Cutting with the Rail Mill page 1

Farmers can use chainsaw mills to turn surplus and plantation logs into fencing or structural timber with minimal fuss. Chainsaw mills can be set up using standard chainsaws and many of the larger chainsaws used by Australian farmers will be suitable for attachment to a mill. Au s t r a l i a n - m a d e chainsaw mills are gaining widespread acceptance in countries such as South Africa and Papua New Guinea as a means of producing usable structural timber in small volumes. The mills are inexpensive and are portable which means that timber can be produced on site without having to transport uncut logs to a sawmill.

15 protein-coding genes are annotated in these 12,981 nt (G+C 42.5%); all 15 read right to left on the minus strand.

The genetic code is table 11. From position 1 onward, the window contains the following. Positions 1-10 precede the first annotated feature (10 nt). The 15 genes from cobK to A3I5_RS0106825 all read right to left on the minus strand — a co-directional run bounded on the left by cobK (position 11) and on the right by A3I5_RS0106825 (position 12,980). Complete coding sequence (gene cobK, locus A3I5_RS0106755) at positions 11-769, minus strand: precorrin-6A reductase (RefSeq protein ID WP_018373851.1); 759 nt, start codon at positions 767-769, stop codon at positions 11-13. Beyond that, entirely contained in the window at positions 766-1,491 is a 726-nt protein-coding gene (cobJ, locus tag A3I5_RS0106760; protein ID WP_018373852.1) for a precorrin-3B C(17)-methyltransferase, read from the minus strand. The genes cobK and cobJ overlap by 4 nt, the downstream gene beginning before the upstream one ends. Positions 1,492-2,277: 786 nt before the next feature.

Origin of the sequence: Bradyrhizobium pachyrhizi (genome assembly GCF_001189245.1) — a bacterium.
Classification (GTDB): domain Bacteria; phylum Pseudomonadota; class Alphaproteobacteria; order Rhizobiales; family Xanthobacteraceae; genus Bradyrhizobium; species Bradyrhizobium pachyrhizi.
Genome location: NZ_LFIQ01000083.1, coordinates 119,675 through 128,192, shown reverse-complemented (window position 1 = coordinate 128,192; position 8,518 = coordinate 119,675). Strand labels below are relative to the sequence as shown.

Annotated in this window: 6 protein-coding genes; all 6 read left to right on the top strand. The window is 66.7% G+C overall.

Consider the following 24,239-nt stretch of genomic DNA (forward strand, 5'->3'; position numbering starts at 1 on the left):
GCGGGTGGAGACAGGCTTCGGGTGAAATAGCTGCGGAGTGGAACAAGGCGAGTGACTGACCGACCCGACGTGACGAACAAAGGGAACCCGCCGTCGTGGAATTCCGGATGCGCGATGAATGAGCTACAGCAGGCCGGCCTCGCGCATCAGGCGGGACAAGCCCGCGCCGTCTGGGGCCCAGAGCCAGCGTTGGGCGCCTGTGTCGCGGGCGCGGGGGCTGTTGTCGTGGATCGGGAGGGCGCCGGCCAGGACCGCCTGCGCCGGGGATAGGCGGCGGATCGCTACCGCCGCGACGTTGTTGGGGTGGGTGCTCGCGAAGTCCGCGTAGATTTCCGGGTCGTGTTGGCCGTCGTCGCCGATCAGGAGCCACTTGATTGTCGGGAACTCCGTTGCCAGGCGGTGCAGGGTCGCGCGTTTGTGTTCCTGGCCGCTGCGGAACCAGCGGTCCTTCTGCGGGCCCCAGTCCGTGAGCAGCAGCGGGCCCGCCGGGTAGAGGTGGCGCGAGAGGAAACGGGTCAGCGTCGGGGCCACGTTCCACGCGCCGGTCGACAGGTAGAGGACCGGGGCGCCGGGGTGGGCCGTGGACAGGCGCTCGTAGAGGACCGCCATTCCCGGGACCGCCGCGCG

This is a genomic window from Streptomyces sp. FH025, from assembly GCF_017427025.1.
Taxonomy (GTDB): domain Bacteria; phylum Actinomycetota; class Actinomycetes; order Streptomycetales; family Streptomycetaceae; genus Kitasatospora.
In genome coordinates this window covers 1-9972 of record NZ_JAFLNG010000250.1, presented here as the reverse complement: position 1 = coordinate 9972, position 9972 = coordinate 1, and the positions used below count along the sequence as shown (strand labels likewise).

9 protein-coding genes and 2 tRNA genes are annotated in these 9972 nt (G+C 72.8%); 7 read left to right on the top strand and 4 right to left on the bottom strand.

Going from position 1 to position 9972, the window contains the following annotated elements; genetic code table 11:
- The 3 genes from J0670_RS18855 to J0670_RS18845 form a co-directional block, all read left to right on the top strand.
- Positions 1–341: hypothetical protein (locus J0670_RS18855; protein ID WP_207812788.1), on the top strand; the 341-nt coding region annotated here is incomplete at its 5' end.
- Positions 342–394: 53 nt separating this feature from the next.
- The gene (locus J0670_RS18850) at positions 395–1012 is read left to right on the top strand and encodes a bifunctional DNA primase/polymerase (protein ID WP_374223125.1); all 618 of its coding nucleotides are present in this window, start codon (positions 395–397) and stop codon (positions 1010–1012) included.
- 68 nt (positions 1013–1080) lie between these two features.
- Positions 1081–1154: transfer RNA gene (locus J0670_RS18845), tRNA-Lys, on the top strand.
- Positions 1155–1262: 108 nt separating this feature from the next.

The first step in setting up a rail chainsaw mill is mounting the rail to the log. Inspect uncut logs carefully to find the best position for the rail and set the track to produce the most useable timber.

A simple way to mount the rail is to use long self-tapping roof screws. Use packing pieces to maintain a straight alignment to the rail along the length of the log.

To mill long logs, join additional lengths of rail. Precision ‘dovetail’ joints, between rail sections, ensure a continuous alignment of rail over the full length of the log.

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